By: Heath Wood
With today’s technology, hunters have access to many platforms that can help determine the best time to hunt deer. While many rely on these technologies, others base superstitions on the best time to hunt. Some even reflect on past hunting experiences and base their predictions on past success. With many opinions and resources to help hunters, the question still gets debated year after year, when are the best days to deer hunt?
For the past fifteen years, my co-workers and I have each gotten one day off through the week of the Missouri firearms portion of deer season. After having two years of success while taking off on Thursday, I developed somewhat of a superstition of my own, and for the better part of ten years, I have hunted on Thursday each year. Ninety percent of the time, I have harvested a deer on my day. Is it good luck or just great timing?
On November 18th, 2021, I began the morning sitting inside my Hawk Down and Out Blind, watching a small open field that sat perfectly between two large sections of hardwood timber. It was Thursday of the opening week of Missouri’s firearms season, and I had high hopes that my successful streak would continue. I watched two smaller bucks come to a scrape during the mid-morning, along with multiple does. Then, out of the timber came a mature ten-pointer that had appeared on my Stealth Cam Fusion X camera the week before. After the buck pushed a doe around the small field for a minute or two, I acquired an opportunity and made a successful shot on a great southern Missouri buck.
I have been blessed to take a deer on my day off for several years. I’ll keep counting it as a blessing, yet is luck on my side, or is Thursday good timing for deer movement? There are historically good days when it comes to shooting a mature buck. Many apps and hunt predictions also forecast specific days as a great time to hunt. Below are the dates and why they are ideal times for deer hunters to be successful.
October 31st, Halloween Day
Halloween day is historically one of the best days for deer hunting for many hunters. Many hunters have experienced mature bucks beginning the anticipated rut during the last of October. Typically, somewhere around October 15th, scrapes begin showing up, and bucks start leaving their scent for does and other bucks as a sign that they are in the area. Around Halloween day, many bucks begin leaving the scrapes and start chasing does to find which ones are ready to breed. Since bucks are up on their feet, hunters have recorded deer movement as excellent during this time.
Because Halloween is the beginning of the actual rut, younger bucks are also eager to find a hot doe. With eager young bucks nearby, Halloween is a great time to break out the grunt calls and rattling antlers to signify a young buck getting to the does before the mature buck, making elder bucks eager to respond.
Although it is not narrowed down to one specific day, the week surrounding November 12th– 20th is historically when the rut is in full swing in most parts of the country. In this time frame, bucks are locked down with does, chasing is full-blown, and the bigger mature bucks seem to come out of hiding to breed as many does as possible.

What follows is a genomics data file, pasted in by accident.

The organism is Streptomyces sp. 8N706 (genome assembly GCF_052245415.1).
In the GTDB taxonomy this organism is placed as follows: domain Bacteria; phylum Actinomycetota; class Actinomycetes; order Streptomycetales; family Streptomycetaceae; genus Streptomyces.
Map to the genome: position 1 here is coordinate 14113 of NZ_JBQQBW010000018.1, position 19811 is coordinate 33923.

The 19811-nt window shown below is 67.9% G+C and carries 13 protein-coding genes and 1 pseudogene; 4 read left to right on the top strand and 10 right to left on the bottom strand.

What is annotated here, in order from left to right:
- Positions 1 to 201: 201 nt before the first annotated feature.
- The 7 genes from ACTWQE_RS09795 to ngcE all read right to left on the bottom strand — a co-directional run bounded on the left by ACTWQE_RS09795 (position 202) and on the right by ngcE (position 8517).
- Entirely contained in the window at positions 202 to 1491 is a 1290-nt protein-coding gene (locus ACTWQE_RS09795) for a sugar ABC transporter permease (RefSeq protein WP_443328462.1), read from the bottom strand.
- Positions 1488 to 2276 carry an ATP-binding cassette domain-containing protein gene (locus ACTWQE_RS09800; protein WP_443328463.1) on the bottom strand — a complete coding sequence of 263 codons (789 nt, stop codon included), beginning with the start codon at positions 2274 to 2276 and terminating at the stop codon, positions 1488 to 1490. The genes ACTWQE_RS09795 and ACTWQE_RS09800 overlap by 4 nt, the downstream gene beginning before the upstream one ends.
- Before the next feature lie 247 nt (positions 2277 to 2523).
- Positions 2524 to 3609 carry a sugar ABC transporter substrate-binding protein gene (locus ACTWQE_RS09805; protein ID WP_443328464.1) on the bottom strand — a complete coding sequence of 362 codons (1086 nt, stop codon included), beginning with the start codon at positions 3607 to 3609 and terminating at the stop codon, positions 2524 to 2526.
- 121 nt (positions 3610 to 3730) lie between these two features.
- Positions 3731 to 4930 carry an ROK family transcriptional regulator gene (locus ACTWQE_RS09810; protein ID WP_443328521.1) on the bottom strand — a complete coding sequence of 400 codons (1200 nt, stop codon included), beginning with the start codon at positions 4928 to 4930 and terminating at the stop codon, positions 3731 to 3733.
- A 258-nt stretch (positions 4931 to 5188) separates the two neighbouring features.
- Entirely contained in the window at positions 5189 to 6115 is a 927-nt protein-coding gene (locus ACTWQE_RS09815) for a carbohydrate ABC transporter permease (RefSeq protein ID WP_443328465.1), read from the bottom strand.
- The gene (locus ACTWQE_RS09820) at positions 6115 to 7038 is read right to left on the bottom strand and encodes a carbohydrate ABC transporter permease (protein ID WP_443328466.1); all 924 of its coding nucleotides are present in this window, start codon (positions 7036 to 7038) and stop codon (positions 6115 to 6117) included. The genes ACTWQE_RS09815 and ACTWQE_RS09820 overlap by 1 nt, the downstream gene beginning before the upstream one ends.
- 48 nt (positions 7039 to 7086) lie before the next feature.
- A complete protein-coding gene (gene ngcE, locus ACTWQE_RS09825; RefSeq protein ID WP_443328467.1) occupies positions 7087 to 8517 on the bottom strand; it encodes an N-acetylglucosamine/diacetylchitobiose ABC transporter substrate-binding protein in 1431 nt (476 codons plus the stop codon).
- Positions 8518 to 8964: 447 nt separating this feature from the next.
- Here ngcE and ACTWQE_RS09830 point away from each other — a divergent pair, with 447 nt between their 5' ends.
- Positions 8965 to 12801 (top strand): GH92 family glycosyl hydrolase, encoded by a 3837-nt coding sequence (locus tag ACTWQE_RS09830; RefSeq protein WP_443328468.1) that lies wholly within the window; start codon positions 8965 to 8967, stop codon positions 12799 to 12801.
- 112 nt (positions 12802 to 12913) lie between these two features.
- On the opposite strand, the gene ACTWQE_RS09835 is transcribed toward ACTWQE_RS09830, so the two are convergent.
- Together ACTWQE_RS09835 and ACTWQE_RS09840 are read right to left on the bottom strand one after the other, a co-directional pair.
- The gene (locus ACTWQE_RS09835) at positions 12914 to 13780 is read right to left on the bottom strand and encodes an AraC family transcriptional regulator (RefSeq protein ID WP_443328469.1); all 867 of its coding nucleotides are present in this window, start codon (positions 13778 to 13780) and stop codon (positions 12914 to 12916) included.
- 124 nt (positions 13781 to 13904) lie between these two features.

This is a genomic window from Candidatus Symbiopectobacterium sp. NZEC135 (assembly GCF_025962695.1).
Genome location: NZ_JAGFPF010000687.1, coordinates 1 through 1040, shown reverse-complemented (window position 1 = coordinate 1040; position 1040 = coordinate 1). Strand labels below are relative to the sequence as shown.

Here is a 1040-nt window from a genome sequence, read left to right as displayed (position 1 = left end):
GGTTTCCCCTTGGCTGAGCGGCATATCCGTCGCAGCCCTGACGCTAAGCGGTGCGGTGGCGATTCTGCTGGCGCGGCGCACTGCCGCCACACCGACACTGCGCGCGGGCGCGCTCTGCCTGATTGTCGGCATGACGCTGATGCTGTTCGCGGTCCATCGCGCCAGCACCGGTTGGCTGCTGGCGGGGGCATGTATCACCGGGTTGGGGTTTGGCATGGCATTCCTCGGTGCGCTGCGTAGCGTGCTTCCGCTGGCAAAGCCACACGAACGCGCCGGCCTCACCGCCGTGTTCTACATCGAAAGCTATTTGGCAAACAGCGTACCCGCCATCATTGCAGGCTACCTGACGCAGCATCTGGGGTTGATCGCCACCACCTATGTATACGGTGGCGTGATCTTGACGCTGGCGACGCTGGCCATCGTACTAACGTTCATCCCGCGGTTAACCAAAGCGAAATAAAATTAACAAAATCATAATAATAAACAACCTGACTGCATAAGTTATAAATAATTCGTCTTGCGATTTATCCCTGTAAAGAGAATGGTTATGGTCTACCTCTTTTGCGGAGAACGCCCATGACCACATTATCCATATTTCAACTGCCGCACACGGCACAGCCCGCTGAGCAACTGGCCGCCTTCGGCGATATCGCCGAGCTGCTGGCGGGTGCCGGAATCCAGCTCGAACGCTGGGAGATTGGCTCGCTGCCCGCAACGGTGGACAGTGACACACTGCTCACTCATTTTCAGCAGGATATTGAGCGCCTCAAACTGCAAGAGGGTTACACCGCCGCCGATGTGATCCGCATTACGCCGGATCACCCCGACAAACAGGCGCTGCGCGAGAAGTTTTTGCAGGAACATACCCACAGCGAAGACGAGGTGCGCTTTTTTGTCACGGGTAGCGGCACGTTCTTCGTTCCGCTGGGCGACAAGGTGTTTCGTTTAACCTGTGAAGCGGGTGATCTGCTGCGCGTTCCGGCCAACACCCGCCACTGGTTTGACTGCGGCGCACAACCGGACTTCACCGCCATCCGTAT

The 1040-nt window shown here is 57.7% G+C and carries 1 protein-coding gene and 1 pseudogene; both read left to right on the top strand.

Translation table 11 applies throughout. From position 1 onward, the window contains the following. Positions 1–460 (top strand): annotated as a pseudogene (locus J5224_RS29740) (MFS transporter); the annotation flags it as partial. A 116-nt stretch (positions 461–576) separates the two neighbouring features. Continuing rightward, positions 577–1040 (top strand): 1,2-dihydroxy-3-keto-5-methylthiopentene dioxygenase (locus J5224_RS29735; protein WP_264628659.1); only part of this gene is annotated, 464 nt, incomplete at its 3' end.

During the peak of the rut, hunters should take every opportunity available to hunt. My scheduled day off through the Missouri firearms season often hits close to the peak of the rut for most deer, thus being the reason my day off seems to produce successful hunts year after year. As with last year’s hunt, I try to take the opportunity to sit in a comfortable blind, such as the Down and Out blinds, and sit all day if necessary. By having a comfortable seat, plenty of room to stretch and move, and an area to bring along a few snacks and drinks, I can sit for an extended period.
If I had only one day of the year to hunt, it would be any day from the 12th to the 20th of November.
One of the most exciting and prosperous times for many hunters occurs during the peak of the rut. Bucks are noted as becoming less focused on their survival instincts and only thinking about breeding, allowing hunters to see and harvest bucks when they usually wouldn’t be visible.
The good thing for hunters that missed the window of opportunity to harvest a buck during the peak of the rut is that there is a second chance. Often referred to as the second rut.
Many does who did not get successfully bred come back into estrus twenty-eight days after their first estrus cycle. What that means for hunters is if most does come into the first estrus, around the 12th of November, twenty-eight days later would be December 10th. Bucks begin seeking does again during that time, giving the hunter an excellent opportunity to harvest a mature buck.
Each year, the specific days when hunters have the best chance of harvesting a buck change. Many different factors, such as weather, can play a role. However, historically the days listed above have been noted for producing the best opportunities to harvest mature bucks.